Café Days - Best In Boots Vol. 2 (2006​-​2007)

by David Ullman

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  • Digital Album
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    Includes a 35-page PDF liner notes booklet, featuring dozens of photos, lyrics, newspaper clippings, and more.
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  • Cassette + Digital Album

    Old-school, normal bias, IEC Type I cassette tape--exactly like the ones used to record this collection. Hand-written track list.

    Includes unlimited streaming of Café Days - Best In Boots Vol. 2 (2006-2007) via the free Bandcamp app, plus high-quality download in MP3, FLAC and more.
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  • Compact Disc (CD) + Digital Album

    Made-to-order double-disc set.

    Includes unlimited streaming of Café Days - Best In Boots Vol. 2 (2006-2007) via the free Bandcamp app, plus high-quality download in MP3, FLAC and more.
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about

The 26 performances here were pulled from about a dozen different café shows I played from 2006 to 2007. Though I’m not entirely sure why I was recording these gigs, I definitely learned a lot from them at the time--especially the one also captured on video. I came to think of them as “game tapes,” a way for me to evaluate my performances and improve. After seeing that video, for instance, I made every attempt to stop singing with my eyes creepily half-closed and rolling back in my head. Hearing the playback of these cassettes, I began to hone my stagecraft—even though the “stages” on which I was learning were really just the corners of coffee shops whose managers were kindly enough to grant me monthly gigs.

As these field recordings were made hastily, without any means of monitoring the output of my voice-and-guitar amp, the quality and character of the sound varies from song to song. However, the composite show I stitched together feels to me now like a satisfying snapshot, capturing the best of what I was doing back then.

In an attempt to assemble something both best-case-scenario-exemplary and routinely-representative of what you might have encountered wandering into one of these gigs in ‘06/’07, even the song intros were carefully selected. You’ll hear a loose back-and-forth and familiarity with the audience develop, folks sharing birthdays and anniversaries, as well as my misguided invitation for requests of other people’s songs I was sure not to know.

You’ll hear evenings where the room was full of family and friends. You might also recognize the isolated sound of yourself clapping on one of the… Ahem… More… “Sparsely attended” shows.

You’ll hear early renditions of the songs that became my first album, as well as oddities like “Mulletman” (its first public performance!), “Snakebit” (a coffee-shop-sanitized version), and “Darkest of Days” (for STEVE).

You’ll also hear 11 cover tunes I was favoring at the time. These selections say a lot more about my influences and aspirations than I ever could in an essay or interview. I’m going to go out on a limb and guess there weren’t a lot of guy-and-guitar acts covering both Jewel and Nine Inch Nails in the same show.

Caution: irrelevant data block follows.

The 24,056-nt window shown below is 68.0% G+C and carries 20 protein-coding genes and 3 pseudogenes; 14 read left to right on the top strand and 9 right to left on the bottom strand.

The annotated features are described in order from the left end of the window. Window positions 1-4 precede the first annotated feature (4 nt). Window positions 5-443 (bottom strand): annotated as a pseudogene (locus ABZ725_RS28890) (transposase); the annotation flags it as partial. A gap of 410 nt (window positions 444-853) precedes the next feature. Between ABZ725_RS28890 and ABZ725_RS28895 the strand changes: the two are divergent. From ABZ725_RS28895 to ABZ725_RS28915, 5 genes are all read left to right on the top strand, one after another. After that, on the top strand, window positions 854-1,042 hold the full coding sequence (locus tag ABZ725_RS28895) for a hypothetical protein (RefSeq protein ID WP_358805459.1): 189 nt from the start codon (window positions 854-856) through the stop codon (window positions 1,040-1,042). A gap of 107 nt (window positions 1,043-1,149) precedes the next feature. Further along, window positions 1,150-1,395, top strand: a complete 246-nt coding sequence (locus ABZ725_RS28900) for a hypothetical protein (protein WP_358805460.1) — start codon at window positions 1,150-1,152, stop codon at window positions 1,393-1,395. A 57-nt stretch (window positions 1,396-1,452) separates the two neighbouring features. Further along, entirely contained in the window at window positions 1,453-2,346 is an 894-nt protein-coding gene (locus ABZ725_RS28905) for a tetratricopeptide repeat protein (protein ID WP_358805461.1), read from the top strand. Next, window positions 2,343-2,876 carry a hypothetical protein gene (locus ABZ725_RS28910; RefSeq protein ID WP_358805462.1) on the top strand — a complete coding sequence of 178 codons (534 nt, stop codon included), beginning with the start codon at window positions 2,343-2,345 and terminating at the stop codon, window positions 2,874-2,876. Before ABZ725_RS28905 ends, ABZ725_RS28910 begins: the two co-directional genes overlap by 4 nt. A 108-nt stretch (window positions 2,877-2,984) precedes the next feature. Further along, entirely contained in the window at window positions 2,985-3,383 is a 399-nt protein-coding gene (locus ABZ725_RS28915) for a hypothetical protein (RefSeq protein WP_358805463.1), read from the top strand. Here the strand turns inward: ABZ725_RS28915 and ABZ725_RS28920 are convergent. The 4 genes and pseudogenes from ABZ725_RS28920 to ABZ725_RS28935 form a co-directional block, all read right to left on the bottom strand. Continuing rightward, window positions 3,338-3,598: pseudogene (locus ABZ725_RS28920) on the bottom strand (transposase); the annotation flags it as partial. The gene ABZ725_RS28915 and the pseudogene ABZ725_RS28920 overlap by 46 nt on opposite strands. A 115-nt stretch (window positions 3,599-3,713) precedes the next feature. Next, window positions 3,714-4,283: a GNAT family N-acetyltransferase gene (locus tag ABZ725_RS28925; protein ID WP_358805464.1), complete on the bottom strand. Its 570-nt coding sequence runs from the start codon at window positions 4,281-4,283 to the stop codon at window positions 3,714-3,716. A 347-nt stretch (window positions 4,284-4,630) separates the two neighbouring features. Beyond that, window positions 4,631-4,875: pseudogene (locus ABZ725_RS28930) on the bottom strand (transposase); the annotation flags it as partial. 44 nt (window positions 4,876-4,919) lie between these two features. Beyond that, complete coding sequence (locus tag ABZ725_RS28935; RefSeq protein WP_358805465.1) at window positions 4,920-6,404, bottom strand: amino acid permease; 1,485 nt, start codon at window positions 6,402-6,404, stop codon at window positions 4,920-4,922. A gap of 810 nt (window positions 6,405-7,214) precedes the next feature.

On originals like “If You Can” and “You and I,” you can hear me testing the boundaries of a café-study-crowd'stolerance, causing one area newspaper to characterize me as "a bracing alternative on the sometimes sleepy coffeehouse circuit."

When you’re in the midst of striving to accomplish something, there’s a tendency to focus on what’s lacking—on the shortcomings you’re trying to surmount. In my case developing as a singer, songwriter, and live performer it was all about the notes I didn’t hit… The gigs I couldn’t get… And the audiences I had yet to reach. Thanks to a decade’s worth of hindsight, I can now appreciate the songs and performances as the achievements they’ve always been.

Listening back today, I’m grateful for the people who were there and for the opportunities I was given by the folks at Susan’s in Kent, Sonnet’s in Wadsworth, Jimmy’s in Cuyahoga Falls, and Muggswigz in Canton.

Whether you were present for one of these performances or are just now coming across this music, I hope the whirr and grind of the coffee machines, the tape hiss, and the murmur of a live audience add to the intimacy of the songs. Thank you for showing up—then and/or now—and thanks for listening.

- David Ullman
September 1, 2018

credits

released October 12, 2018

Written, performed, recorded, and edited by David Ullman

"Science Fiction Double Feature" (Richard O'Brien), "The Blower's Daughter" (Damien Rice), "#41" (David Matthews), "With or Without You" (U2), "The New Wild West" (Jewel Kilcher), "Fake Plastic Trees" (Radiohead), "Black" (Eddie Vedder, Stone Gossard), "Hurt" (Trent Reznor), "Tribute" (Tenacious D), "The Lonely 1" (Jeff Tweedy), "Hallelujah" (Leonard Cohen)


Tracks 7, 10, 12, 17, 21, 27, 30-33, and 38 mixed in 2018 by Brian Ullman @ Killa B Studios

Photo Credits: lesley.anne.k. photo and design (pages 1, 6, 8, 10, 17, 19, 20, 23), Elizabeth Myers (cover, 6,11, 12, 16, 21), David Urbanic (13, 14, 15, 26), JND Photography (2), Matt Jackson (4, 5, 7, 18, 27, 30, 31, 32, 33, 35), Dan Mosora (9), Tess Wolfe (22), David Ullman (3, 24, 25), Sean Kammer (28)

Mastered with LANDR

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